Carly at the Movies: Heroes never wear Band-aids

Column by Carl Larsen
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Why would Martin Scorsese, probably the world’s most-respected film director, give away the mystery to his latest movie in the very first scene?

If you pick up that clue to “Shutter Island,” currently playing at the Regal Staunton Mall Cinema, you’ll just sit there for the next two-and-a-half hours waiting for it to turn out just as you’d expected.

In the meantime, you can enjoy the standard Scorsese cinematic touches and revel in a plot that seems straight out of the beloved old WWII radio adventure series called “I Love a Mystery” by Carlton E. Morse.

Yep, there’s Master Martin’s patented 360-degree camera turn and, oh yes, there’s his gorgeous, shadowy photography, set to wonderful use on the bleak and mysterious island that’s the setting for this tale of weird goings-on in an isolated hospital for the criminally insane.

The year is 1954, and a U.S. Marshal, played by Leonardo DiCaprio, is sent out by ferry to Shutter Island where a murderess has inexplicably escaped from the facility run by Ben Kinsley, the head shrink. She’s nowhere to be found, and has slipped by a whole posse of attendants.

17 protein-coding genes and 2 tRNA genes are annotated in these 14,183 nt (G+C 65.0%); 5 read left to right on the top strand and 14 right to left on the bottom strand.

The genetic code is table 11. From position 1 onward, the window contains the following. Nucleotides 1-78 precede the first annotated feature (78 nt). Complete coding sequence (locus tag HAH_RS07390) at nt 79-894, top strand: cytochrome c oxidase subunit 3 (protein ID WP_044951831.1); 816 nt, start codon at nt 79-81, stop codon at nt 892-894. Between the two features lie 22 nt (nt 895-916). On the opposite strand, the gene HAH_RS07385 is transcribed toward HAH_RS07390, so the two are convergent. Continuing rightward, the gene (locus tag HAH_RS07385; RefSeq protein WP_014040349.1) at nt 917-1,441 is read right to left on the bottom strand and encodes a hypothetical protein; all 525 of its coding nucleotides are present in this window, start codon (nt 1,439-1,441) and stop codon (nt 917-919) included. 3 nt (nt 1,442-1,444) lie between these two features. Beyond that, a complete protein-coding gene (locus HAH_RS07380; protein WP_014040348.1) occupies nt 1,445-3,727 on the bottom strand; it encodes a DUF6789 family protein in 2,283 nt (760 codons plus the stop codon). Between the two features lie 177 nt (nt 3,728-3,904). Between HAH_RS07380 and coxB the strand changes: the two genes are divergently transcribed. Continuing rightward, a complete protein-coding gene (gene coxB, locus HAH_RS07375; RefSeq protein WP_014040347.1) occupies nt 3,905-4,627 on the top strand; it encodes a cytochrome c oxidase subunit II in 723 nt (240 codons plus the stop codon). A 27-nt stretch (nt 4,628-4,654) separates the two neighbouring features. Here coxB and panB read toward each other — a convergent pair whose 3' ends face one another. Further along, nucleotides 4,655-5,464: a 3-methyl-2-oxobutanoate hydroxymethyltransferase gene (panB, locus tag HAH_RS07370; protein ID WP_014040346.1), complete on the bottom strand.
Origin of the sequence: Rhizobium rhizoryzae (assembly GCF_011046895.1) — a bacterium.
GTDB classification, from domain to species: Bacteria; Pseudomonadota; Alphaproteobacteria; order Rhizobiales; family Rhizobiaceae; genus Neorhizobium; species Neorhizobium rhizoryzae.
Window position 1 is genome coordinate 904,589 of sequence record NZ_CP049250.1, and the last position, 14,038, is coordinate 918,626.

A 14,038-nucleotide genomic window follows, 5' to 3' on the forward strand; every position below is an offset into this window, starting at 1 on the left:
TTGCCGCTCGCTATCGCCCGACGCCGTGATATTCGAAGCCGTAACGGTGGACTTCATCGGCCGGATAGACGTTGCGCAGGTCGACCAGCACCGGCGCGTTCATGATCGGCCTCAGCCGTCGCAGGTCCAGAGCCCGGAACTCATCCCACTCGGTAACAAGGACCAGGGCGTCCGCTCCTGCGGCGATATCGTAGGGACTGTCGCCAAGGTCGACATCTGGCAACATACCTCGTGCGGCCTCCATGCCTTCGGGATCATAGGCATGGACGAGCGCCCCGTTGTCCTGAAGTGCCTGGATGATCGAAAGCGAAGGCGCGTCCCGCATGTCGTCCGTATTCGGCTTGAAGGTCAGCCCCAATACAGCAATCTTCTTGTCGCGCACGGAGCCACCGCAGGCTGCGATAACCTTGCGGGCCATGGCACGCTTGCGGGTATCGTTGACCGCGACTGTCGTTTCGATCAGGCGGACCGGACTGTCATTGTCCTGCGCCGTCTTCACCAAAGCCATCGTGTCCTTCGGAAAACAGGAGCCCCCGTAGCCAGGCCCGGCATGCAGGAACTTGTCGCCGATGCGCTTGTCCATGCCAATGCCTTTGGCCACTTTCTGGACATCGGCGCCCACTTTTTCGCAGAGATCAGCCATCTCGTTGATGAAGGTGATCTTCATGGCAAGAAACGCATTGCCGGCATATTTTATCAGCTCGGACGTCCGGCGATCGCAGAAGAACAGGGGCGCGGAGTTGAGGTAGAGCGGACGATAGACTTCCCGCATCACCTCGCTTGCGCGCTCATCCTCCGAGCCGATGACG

If you’re seeking sweetness and light, you’d best look elsewhere, friend. This is a psychological thriller not for timid, with Patricia Clarkson, Jackie Earle Haley and Max Von Sydow showing up from time to time to drop in a hint to the solution and/or further complicate matters.

Fans of film noir will surely appreciate the shadings and shadows of Scorsese’s genius. But besides the technicalities of his filmsmanship, and as much as I respect him, the last truly satisfying film he made was “Gangs of New York” in 2002. That was after his 1970s and 1980s run of “Alice Doesn’t Live Here Anymore,” “Taxi Driver,” “Raging Bull,” and ‘The King of Comedy.” (Sure, I know he won his Directing Oscar for “The Departed,” but I don’t think it ever stacked up to his earlier triumphs.)

But Back to “Shutter Island,” which had the largest opening box office weekend of any previous film by Master Martin: Sure, Di Caprio plays it straight and spreads around the usual amount of Di Capriocorn in an unrelenting manner. He’s kinda twisted and tortured and lucky to have his sidekick to vent at. And the superb supporting cast is impeccably chosen to fill out the bleak story written by Denis Lehane, author of “Mystic River.”

But while watching with appreciation the hand of a film icon at work, that obvious give-away clue in the first scene loomed larger. Best to just sit back and enjoy the creepy-crawlies scurrying up your backbone as the whole schmegeggy unfolds. You won’t be disappointed. After all, this is Martin Scorsese.

And the clue? Shucks, I left it, just like the Director did, at the beginning of the review.


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